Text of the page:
Client Pull is a method used to give additional instructions to a Web browser that would not have been sent by the server it is currently browsing. Client Pull is not a language, although it is usually implemented using HTML. You probably have seen Client Pull in action but did not recognize it. A common implementation of Client Pull is to have the browser automatically move to a different page without the user clicking a hyperlink.
To understand what goes on in the background of Client Pull, you need to know about HTTP response headers and the <META> tags.
<META HTTP-EQUIV="Refresh" CONTENT="20">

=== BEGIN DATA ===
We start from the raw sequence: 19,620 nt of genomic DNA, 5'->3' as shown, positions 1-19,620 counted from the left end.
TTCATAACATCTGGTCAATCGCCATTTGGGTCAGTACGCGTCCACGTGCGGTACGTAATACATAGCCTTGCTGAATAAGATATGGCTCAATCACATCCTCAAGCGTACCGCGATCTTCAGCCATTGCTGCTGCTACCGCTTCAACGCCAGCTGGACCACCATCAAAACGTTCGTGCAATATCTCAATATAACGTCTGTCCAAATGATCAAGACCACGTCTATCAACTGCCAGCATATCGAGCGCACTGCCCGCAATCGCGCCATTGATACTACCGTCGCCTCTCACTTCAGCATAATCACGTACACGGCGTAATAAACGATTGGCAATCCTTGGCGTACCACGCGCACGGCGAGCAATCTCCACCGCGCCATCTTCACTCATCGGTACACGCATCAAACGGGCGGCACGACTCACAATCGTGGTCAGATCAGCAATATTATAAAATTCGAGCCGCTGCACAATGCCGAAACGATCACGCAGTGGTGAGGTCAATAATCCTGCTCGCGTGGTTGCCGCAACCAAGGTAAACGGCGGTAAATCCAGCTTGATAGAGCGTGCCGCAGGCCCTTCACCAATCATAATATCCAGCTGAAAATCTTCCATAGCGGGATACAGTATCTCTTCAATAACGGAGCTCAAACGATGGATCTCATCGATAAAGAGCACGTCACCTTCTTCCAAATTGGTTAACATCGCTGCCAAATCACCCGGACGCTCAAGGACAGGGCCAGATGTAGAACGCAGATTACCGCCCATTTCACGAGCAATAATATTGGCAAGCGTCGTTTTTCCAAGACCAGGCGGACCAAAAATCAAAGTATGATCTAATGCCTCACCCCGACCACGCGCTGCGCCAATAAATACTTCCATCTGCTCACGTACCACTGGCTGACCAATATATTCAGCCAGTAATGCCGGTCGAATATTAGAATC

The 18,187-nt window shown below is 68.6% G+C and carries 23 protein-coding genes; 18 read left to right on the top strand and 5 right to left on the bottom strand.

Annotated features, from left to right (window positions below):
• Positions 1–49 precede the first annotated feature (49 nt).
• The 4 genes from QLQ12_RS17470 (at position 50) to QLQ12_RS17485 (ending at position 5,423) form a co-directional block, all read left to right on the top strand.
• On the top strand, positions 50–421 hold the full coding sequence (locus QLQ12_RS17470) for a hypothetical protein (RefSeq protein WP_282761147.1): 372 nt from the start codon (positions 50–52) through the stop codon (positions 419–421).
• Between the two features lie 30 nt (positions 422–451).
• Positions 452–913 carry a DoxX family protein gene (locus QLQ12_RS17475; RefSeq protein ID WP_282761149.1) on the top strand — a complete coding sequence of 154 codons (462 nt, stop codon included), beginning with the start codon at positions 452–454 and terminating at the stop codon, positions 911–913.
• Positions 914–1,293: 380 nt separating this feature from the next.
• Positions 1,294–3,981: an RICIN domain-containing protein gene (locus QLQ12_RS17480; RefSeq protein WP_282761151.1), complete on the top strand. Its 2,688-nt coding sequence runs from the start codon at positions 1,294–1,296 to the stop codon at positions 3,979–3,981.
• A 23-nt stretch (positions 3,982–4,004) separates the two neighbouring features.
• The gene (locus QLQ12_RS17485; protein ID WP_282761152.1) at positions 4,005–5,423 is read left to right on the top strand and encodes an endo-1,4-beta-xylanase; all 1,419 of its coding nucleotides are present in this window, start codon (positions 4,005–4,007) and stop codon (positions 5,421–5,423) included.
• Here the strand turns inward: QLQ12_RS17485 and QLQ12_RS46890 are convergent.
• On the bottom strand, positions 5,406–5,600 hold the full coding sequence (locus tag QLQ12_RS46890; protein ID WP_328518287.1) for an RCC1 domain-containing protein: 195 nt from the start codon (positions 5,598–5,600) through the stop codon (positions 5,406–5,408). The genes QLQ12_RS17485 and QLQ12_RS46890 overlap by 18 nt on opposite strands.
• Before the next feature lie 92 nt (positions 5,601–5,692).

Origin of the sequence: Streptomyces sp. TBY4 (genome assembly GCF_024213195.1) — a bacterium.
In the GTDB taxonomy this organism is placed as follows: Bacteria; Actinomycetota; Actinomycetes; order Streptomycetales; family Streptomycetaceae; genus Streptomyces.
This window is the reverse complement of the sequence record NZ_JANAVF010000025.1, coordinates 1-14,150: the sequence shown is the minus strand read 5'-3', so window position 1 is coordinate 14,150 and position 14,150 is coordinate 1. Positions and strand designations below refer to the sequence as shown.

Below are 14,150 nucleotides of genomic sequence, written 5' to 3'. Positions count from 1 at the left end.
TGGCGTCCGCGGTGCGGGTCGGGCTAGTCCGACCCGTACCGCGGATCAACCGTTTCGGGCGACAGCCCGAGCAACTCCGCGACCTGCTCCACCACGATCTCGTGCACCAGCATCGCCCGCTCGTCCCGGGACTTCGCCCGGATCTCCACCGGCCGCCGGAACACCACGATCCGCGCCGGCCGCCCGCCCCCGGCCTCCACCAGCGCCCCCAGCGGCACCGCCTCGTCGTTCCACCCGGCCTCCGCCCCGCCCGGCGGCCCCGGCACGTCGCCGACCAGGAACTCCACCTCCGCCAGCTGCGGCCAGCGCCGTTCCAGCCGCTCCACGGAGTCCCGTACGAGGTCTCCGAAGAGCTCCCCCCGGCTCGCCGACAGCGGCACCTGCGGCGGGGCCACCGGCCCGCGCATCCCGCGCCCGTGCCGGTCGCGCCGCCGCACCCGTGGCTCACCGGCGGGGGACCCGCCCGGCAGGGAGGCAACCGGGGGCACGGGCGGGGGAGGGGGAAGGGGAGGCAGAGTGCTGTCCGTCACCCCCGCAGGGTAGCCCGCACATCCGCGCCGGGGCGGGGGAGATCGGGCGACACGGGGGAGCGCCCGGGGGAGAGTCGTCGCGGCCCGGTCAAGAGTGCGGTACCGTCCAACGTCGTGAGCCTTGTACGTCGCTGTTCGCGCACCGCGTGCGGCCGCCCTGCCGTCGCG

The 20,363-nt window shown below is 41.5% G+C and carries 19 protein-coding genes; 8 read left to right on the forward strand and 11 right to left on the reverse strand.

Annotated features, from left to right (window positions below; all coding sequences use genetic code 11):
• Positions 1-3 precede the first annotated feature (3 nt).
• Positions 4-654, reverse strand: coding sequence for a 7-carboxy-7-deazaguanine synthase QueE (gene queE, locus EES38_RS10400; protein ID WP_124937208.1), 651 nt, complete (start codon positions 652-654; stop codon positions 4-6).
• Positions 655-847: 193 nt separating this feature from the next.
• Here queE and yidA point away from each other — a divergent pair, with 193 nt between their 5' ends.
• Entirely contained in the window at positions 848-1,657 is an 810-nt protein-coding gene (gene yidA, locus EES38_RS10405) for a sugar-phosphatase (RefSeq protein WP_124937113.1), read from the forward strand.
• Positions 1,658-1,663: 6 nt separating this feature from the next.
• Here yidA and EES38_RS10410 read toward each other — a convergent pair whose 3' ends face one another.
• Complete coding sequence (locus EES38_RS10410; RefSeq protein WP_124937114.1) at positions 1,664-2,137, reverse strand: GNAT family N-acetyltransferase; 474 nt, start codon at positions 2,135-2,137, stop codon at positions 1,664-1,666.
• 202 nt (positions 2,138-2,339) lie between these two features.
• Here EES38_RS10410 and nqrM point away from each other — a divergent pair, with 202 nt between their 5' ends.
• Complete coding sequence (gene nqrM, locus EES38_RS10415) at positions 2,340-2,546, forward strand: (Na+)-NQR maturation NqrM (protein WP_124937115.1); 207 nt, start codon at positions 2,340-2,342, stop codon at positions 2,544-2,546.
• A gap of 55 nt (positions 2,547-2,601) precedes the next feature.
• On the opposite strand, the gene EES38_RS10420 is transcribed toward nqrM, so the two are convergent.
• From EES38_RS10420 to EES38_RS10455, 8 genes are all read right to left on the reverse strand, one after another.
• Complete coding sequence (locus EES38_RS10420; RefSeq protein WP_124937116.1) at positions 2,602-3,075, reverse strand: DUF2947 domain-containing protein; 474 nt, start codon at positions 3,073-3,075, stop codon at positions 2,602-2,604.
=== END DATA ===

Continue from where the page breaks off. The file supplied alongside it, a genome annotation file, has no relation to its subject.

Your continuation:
<TITLE>My Home Page (Updates every 20 seconds)</TITLE>
The information on this site changes regularly. For that reason, this page
will reload itself every twenty seconds. If you are not using Netscape or
Internet Explorer, you will need to reload this page manually.<BR>
Server Push is similar to Client Pull in that it also includes extra information within the HTML document. Server Push does not rely on the browser to act on the information included in the document but, instead, relies on the server to push the additional information as scheduled. To understand how Server Push works, we must take a more in-depth look into the MIME standard and specifically the MIME content type multipart/mixed.